The private sector isn’t much better, where people put so much faith in the stock market going up forever that the market is now the most over-leveraged it has ever been. Much the same thing is happening in the housing market. The thought of house prices dropping scares us to the point that the Federal Reserve (there’s the government again) buys massive amounts of mortgage backed securities to keep mortgage rates low, because higher mortgage rates mean fewer buyers, which means home prices have to fall, because of the law of supply and demand. Perpetual asset appreciation is just as much an idol as government welfare.
The impending financial crisis looks like it will be too big for the government to fix, especially given that there is a very real risk that it will default on its loans. The Federal Reserve has already run out of tricks to stimulate the economy, and inflation is already making itself felt. House prices are already starting to drop, and it’s just a matter of time until the stock market crashes. The latest fad version of COVID-19 continues to spread in spite of government efforts, while not actually proving to be as dangerous as they say. Social Security is expected to go bankrupt by 2035. If Congress doesn’t raise the debt ceiling, the government will default on its debts in October, or possibly November if they really tighten the belt. Prices for everyday goods are climbing as lockdown-induced shortages ripple through the economy, and gas prices are headed to the moon. One thing we can be sure of: our elites and government officials will be very careful to look out for their own financial and political interests as the economy melts down around them.
What does this mean for the average person who depends on the government to take care of them? It means their god will be shown to be powerless and uncaring. That’s not very fun for them, but it’s an opportunity for the church; if we will hold true to our mission. The church needs to be committed to spreading the gospel to people who are disillusioned with their god, no matter what. That means not replacing the gospel with social work, although helping the poor is a good thing. It means not changing the message to sound good to ‘seekers’ who just want someone to make them feel happy without putting any demand on them to repent. It means staying open if the government locks us all down again to ‘protect’ us from whatever version of the Big Rona is in vogue at the time. Above all, it is a chance for believers to exercise faith in the God who is powerful and does care, even as the world screams for us to be hopeless.It’s also a chance for us all to restructure our lives and focus on what’s really important. It’s a time to remember Proverbs 15:17, and be grateful for friends and family. It’s a chance to build families and communities, as suffering together tends to do. It’s not going to be fun or easy times ahead, but it is the time and place that God has put us in, for His own good purposes, just as He did with Esther. This is an opportunity to glorify God by trusting him and not giving in to the fear. It’s an opportunity to spread the gospel. It’s an opportunity to, like Esther, bring about a better future by obeying God and trusting Him for the results. That’s why we have reason to be optimistic; God is still in control, and He still takes care of His people, even when times are tough.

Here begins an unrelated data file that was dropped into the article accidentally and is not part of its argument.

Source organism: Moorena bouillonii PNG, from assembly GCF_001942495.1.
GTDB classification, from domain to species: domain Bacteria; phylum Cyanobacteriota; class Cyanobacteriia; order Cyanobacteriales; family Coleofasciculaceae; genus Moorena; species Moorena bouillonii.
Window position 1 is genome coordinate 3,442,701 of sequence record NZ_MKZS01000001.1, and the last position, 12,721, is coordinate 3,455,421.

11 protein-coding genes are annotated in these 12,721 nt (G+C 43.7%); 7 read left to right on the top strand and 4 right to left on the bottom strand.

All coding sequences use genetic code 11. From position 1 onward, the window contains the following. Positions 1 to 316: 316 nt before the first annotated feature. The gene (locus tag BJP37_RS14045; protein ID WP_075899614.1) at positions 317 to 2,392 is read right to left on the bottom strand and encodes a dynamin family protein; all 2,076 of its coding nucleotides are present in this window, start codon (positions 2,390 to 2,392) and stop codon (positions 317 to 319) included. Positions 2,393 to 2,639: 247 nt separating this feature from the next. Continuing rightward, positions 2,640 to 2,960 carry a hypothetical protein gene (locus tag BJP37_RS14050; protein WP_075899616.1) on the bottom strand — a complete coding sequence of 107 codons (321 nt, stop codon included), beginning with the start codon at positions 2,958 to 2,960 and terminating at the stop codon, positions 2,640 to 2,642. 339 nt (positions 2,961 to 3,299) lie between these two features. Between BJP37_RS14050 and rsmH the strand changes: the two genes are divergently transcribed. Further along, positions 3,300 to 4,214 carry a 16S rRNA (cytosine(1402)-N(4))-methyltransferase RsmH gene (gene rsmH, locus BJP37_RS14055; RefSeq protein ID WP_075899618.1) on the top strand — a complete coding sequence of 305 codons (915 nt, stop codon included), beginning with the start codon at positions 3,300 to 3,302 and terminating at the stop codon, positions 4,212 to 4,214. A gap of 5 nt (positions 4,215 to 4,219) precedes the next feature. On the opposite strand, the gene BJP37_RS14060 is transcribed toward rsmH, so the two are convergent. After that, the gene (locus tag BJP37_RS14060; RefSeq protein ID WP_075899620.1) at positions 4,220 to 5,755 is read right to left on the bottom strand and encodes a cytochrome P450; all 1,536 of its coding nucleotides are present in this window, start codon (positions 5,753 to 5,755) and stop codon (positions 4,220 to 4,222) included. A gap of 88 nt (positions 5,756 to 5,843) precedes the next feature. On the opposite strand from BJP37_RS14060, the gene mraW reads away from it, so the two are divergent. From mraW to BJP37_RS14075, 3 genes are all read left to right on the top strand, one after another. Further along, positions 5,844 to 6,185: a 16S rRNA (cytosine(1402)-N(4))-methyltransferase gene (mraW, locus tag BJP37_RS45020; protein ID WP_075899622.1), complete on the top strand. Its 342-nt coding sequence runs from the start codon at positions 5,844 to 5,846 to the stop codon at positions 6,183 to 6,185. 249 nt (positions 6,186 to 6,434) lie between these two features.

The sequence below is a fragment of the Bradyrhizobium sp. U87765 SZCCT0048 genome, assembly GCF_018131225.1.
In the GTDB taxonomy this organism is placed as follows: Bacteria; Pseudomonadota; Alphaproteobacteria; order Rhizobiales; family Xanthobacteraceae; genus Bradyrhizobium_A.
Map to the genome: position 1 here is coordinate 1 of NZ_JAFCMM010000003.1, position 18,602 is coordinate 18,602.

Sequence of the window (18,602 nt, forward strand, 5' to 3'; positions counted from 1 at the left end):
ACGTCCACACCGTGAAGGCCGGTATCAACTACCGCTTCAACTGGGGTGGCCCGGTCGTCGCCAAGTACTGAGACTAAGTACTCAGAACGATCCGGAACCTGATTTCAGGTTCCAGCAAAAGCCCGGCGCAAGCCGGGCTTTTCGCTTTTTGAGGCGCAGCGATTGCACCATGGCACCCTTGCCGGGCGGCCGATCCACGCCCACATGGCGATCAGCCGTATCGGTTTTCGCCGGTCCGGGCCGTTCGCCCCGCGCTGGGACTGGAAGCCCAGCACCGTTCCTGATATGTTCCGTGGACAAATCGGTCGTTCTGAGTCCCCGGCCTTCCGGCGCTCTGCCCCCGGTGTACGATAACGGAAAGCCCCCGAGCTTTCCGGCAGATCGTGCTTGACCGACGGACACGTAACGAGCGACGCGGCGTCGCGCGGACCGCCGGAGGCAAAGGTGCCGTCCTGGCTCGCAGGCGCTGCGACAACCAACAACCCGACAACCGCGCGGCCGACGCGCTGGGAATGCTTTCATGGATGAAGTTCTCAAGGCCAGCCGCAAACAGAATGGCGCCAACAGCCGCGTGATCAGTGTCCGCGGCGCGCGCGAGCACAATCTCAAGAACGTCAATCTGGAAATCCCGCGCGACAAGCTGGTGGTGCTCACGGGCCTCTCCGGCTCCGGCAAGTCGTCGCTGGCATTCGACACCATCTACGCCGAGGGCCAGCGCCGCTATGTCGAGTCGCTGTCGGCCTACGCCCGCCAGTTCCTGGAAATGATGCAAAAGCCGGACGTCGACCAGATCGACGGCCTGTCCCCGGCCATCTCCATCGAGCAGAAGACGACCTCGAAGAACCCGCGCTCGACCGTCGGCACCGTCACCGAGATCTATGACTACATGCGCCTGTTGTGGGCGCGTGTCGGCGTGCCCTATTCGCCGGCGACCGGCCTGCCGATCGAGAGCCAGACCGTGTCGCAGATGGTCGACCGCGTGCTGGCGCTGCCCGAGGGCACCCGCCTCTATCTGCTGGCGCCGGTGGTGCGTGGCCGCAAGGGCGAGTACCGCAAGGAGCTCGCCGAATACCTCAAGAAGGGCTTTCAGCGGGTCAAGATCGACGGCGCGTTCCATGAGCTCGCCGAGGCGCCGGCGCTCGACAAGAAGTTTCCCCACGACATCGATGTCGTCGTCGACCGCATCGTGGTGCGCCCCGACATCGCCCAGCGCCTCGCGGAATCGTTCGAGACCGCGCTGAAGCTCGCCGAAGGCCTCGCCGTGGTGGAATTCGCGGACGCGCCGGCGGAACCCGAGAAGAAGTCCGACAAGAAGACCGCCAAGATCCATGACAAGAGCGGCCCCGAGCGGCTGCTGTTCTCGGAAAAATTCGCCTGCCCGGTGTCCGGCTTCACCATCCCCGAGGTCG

Like what you read? Leave a comment or share with your friends! (Or both. You can do both.)